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ghazi
Group Title
can anyone give me or show me how to prove
weight= mass* gravity? please
 one year ago
 one year ago
ghazi Group Title
can anyone give me or show me how to prove weight= mass* gravity? please
 one year ago
 one year ago

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ghazi Group TitleBest ResponseYou've already chosen the best response.0
@experimentX
 one year ago

experimentX Group TitleBest ResponseYou've already chosen the best response.0
are you trying to prove f=ma?
 one year ago

ghazi Group TitleBest ResponseYou've already chosen the best response.0
i am thinking and striving to prove weight = mass*gravity? how, i was pondering over it
 one year ago

experimentX Group TitleBest ResponseYou've already chosen the best response.0
this comes from definition ... weight = gravitational force. weight = GmM/R^2 = m GM/R^2 = mg
 one year ago

ghazi Group TitleBest ResponseYou've already chosen the best response.0
this is my question how weight = gravitational force* mass (not weight @experimentX :) )
 one year ago

ghazi Group TitleBest ResponseYou've already chosen the best response.0
and i heard that there is a long proof of it i am looking for that
 one year ago

experimentX Group TitleBest ResponseYou've already chosen the best response.0
weight = gravitation force = m g  well i guess there is since there is lot's of confusion around mass since the definition of mass keeps going round and round around force and inertia. I haven't understood it correctly.
 one year ago

experimentX Group TitleBest ResponseYou've already chosen the best response.0
probably to clear out this circular logic of mass. but weight = mg ... this comes from newton's second law.
 one year ago

experimentX Group TitleBest ResponseYou've already chosen the best response.0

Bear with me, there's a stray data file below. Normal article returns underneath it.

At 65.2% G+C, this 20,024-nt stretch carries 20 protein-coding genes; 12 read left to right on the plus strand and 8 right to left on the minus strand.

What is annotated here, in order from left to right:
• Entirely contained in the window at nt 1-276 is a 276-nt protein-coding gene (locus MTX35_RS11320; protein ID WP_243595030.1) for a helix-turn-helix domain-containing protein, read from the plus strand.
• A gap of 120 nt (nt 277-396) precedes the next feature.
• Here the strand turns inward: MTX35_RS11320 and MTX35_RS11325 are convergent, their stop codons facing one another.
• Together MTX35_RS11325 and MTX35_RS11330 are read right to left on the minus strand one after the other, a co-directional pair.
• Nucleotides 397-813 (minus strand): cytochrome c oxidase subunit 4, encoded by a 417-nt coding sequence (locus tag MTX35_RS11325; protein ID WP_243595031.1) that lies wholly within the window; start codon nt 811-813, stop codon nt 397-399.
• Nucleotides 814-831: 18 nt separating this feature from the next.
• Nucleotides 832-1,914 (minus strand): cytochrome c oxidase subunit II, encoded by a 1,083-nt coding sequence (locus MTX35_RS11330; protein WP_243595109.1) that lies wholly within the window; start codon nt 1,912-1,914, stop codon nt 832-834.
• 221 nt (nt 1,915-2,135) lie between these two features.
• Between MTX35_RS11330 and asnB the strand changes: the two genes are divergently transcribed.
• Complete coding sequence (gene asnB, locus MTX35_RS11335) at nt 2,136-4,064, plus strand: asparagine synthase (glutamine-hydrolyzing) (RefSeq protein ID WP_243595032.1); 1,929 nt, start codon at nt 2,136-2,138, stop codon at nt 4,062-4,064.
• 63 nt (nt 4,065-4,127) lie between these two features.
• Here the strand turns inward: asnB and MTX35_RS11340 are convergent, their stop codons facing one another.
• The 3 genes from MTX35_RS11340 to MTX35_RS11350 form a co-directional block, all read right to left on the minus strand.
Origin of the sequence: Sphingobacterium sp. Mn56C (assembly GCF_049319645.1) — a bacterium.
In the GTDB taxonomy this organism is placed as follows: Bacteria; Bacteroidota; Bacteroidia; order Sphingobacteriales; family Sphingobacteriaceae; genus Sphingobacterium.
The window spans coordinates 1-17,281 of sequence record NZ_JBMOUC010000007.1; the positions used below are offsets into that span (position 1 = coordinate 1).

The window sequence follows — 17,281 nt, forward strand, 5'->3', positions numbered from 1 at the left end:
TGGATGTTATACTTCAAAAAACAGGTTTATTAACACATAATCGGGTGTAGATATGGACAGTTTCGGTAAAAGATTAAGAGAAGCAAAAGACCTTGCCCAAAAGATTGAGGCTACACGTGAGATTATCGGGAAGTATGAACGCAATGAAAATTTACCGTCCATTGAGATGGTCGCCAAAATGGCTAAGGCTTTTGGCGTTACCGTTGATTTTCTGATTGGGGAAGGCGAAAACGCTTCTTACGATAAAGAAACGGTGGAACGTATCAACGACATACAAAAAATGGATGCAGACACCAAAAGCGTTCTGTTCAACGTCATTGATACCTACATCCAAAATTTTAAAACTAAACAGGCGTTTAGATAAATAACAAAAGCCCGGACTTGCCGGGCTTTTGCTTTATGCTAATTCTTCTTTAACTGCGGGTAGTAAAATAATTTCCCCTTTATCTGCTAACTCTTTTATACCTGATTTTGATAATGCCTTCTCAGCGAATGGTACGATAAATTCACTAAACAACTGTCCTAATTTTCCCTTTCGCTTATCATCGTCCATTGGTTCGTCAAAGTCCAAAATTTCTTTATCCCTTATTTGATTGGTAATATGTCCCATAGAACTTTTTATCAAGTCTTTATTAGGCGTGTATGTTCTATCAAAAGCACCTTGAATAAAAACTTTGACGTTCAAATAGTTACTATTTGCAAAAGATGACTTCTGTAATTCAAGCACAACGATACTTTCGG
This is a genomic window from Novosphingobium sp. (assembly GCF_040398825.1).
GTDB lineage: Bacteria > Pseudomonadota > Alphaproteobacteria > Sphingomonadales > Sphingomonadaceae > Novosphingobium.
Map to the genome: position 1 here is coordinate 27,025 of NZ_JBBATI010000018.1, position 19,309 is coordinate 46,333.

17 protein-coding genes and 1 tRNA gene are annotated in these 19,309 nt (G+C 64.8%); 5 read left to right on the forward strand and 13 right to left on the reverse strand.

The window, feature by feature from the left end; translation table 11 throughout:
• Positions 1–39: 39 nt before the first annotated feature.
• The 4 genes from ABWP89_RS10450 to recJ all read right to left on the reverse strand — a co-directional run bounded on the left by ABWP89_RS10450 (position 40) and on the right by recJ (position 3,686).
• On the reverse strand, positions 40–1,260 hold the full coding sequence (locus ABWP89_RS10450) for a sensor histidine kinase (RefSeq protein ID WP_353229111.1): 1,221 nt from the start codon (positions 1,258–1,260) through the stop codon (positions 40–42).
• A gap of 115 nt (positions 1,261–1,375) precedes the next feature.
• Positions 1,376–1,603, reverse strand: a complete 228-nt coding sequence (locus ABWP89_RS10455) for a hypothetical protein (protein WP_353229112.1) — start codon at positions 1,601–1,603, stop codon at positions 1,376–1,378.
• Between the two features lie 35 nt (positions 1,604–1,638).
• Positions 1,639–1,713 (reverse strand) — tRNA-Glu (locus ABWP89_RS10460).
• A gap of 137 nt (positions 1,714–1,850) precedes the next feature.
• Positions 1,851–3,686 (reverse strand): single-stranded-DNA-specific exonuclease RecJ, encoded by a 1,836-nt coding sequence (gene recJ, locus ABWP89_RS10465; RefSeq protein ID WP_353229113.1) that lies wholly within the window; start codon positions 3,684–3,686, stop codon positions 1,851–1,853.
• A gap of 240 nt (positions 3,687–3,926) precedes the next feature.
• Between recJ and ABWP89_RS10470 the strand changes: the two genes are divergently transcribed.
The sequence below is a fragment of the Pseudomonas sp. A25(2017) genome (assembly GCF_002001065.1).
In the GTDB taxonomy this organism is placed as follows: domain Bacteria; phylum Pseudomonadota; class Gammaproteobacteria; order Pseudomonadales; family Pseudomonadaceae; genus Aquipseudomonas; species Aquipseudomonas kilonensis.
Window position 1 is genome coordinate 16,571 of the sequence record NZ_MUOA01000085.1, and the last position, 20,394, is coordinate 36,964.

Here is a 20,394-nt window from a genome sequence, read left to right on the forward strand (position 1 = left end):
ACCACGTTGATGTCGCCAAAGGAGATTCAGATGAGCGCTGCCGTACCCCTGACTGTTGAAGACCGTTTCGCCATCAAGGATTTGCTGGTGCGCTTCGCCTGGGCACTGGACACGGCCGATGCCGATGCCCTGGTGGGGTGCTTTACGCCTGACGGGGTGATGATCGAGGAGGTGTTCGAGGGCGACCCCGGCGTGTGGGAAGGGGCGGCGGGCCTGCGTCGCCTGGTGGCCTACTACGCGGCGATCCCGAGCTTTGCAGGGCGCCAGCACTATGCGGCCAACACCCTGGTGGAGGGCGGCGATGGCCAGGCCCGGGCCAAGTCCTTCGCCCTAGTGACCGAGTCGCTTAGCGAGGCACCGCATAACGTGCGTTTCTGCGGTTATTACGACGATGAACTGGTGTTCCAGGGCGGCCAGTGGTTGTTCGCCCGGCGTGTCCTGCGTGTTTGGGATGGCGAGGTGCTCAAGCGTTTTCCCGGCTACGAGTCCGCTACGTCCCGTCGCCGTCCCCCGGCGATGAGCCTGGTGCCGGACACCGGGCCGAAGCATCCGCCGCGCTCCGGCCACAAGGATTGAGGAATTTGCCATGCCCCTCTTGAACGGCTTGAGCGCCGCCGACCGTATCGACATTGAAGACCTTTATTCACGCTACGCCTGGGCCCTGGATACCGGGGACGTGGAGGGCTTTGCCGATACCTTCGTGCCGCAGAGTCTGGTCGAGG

weight= mass* acceleration due to gravity  probably you made mistake here ... gravity would mean different thing.
 one year ago

ghazi Group TitleBest ResponseYou've already chosen the best response.0
@experiment i need mathematical explanation of this definition how weight = mass*gravity?
 one year ago

Carl_Pham Group TitleBest ResponseYou've already chosen the best response.0
There is no mathematical derivation. That the force exerted by gravity on an object is proportional to its mass is a hypothesis of Newtonian gravitation, confirmed by experiment. It's an observation, not a deduction.
 one year ago

ghazi Group TitleBest ResponseYou've already chosen the best response.0
@carl_pham everything in this universe has a mathematical explanation and i strongly believe it has some mathematical explanation and it is in the book principia mathematica by newton , albeit i tried hard to understand that but unfortunately i couldn't and once again i must say there is a derivation of this but unfortunately i am unable to find it.
 one year ago

ivanmlerner Group TitleBest ResponseYou've already chosen the best response.0
I was writing it for 10 minutes and the page reloaded
 one year ago

ivanmlerner Group TitleBest ResponseYou've already chosen the best response.0
The thing is, \[F=ma=mGMr^{2}\]if we notice that we are considering the weight only for objects very close to the surface of the earth, we see that GMr^2=g and even though this radius usually change, we can consider it as constant and equal to the radius of the earth, therefore getting the acceleration g. A more formal explanation involves the same concept, we take a taylor expansion around the radius of the earth of the function GMr^2=g(r) and consider only the first term since we r and the radius of the earth are very close. This provides a more clear view of whats going but is really unnecessary. It is not useful to continue the taylor expansion to include greater heights because the function F is really simple.
 one year ago

ghazi Group TitleBest ResponseYou've already chosen the best response.0
@ivanmlerner your explanation seems precised . thanks
 one year ago

Carl_Pham Group TitleBest ResponseYou've already chosen the best response.0
@ghazi, and interesting faith, but unfortunately you are wrong. Anything derived purely from empirical observation has no mathematical derivation at all. It just is. Obvious examples include the value of the fine structure constant, as well as many other important constants, why the nuclear forces have a finite range, and the Second Law of thermodynamics (the one that says the entropy of the universe is always increasing). Not one of these things has a mathematical, or indeed any explanation. They are simply observable facts that characterize this universe.
 one year ago

ghazi Group TitleBest ResponseYou've already chosen the best response.0
agreed, but i'll get you that soon
 one year ago
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